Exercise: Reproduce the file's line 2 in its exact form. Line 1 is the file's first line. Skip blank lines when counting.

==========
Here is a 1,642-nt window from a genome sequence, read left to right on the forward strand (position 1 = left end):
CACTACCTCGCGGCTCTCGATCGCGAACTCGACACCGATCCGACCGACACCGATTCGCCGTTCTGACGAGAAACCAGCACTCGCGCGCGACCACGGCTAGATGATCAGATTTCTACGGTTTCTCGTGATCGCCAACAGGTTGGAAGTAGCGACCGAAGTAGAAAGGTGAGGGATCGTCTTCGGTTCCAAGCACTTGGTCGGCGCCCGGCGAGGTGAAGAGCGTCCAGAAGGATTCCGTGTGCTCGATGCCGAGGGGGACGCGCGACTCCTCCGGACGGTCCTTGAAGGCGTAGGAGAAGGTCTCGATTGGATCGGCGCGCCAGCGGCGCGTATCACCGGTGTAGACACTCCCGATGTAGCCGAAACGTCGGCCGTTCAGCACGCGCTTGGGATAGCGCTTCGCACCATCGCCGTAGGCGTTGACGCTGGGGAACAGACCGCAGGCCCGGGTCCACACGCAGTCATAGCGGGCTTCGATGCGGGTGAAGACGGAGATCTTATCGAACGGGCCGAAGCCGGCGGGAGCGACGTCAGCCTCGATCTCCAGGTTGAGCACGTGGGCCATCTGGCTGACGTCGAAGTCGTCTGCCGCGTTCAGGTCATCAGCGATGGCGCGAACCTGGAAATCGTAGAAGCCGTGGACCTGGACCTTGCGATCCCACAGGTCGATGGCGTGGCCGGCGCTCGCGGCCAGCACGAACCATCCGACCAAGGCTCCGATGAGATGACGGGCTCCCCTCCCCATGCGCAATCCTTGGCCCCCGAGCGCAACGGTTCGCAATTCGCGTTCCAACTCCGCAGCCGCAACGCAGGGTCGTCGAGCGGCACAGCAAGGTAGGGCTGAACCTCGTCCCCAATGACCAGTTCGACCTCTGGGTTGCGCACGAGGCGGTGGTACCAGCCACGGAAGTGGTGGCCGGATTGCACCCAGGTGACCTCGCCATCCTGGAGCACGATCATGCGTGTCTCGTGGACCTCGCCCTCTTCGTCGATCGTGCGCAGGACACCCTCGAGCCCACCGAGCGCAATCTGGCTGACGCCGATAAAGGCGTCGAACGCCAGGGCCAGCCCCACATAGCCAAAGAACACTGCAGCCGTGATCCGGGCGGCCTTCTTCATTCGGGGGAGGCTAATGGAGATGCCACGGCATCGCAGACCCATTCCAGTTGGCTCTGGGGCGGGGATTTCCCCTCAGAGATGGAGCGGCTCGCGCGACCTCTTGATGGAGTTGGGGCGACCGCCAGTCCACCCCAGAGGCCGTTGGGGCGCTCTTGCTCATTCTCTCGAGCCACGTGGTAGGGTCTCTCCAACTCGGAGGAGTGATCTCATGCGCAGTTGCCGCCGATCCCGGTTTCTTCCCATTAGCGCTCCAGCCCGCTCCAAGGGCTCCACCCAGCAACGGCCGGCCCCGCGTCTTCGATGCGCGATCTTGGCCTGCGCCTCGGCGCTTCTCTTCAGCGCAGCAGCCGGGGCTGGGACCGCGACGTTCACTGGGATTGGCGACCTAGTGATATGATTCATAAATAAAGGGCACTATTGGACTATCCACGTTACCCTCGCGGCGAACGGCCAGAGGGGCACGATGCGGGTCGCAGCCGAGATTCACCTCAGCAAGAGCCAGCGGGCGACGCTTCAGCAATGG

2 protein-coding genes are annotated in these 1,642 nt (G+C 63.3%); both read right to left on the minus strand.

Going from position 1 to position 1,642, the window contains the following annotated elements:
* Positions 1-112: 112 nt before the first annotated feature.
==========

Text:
CACTACCTCGCGGCTCTCGATCGCGAACTCGACACCGATCCGACCGACACCGATTCGCCGTTCTGACGAGAAACCAGCACTCGCGCGCGACCACGGCTAGATGATCAGATTTCTACGGTTTCTCGTGATCGCCAACAGGTTGGAAGTAGCGACCGAAGTAGAAAGGTGAGGGATCGTCTTCGGTTCCAAGCACTTGGTCGGCGCCCGGCGAGGTGAAGAGCGTCCAGAAGGATTCCGTGTGCTCGATGCCGAGGGGGACGCGCGACTCCTCCGGACGGTCCTTGAAGGCGTAGGAGAAGGTCTCGATTGGATCGGCGCGCCAGCGGCGCGTATCACCGGTGTAGACACTCCCGATGTAGCCGAAACGTCGGCCGTTCAGCACGCGCTTGGGATAGCGCTTCGCACCATCGCCGTAGGCGTTGACGCTGGGGAACAGACCGCAGGCCCGGGTCCACACGCAGTCATAGCGGGCTTCGATGCGGGTGAAGACGGAGATCTTATCGAACGGGCCGAAGCCGGCGGGAGCGACGTCAGCCTCGATCTCCAGGTTGAGCACGTGGGCCATCTGGCTGACGTCGAAGTCGTCTGCCGCGTTCAGGTCATCAGCGATGGCGCGAACCTGGAAATCGTAGAAGCCGTGGACCTGGACCTTGCGATCCCACAGGTCGATGGCGTGGCCGGCGCTCGCGGCCAGCACGAACCATCCGACCAAGGCTCCGATGAGATGACGGGCTCCCCTCCCCATGCGCAATCCTTGGCCCCCGAGCGCAACGGTTCGCAATTCGCGTTCCAACTCCGCAGCCGCAACGCAGGGTCGTCGAGCGGCACAGCAAGGTAGGGCTGAACCTCGTCCCCAATGACCAGTTCGACCTCTGGGTTGCGCACGAGGCGGTGGTACCAGCCACGGAAGTGGTGGCCGGATTGCACCCAGGTGACCTCGCCATCCTGGAGCACGATCATGCGTGTCTCGTGGACCTCGCCCTCTTCGTCGATCGTGCGCAGGACACCCTCGAGCCCACCGAGCGCAATCTGGCTGACGCCGATAAAGGCGTCGAACGCCAGGGCCAGCCCCACATAGCCAAAGAACACTGCAGCCGTGATCCGGGCGGCCTTCTTCATTCGGGGGAGGCTAATGGAGATGCCACGGCATCGCAGACCCATTCCAGTTGGCTCTGGGGCGGGGATTTCCCCTCAGAGATGGAGCGGCTCGCGCGACCTCTTGATGGAGTTGGGGCGACCGCCAGTCCACCCCAGAGGCCGTTGGGGCGCTCTTGCTCATTCTCTCGAGCCACGTGGTAGGGTCTCTCCAACTCGGAGGAGTGATCTCATGCGCAGTTGCCGCCGATCCCGGTTTCTTCCCATTAGCGCTCCAGCCCGCTCCAAGGGCTCCACCCAGCAACGGCCGGCCCCGCGTCTTCGATGCGCGATCTTGGCCTGCGCCTCGGCGCTTCTCTTCAGCGCAGCAGCCGGGGCTGGGACCGCGACGTTCACTGGGATTGGCGACCTAGTGATATGATTCATAAATAAAGGGCACTATTGGACTATCCACGTTACCCTCGCGGCGAACGGCCAGAGGGGCACGATGCGGGTCGCAGCCGAGATTCACCTCAGCAAGAGCCAGCGGGCGACGCTTCAGCAATGG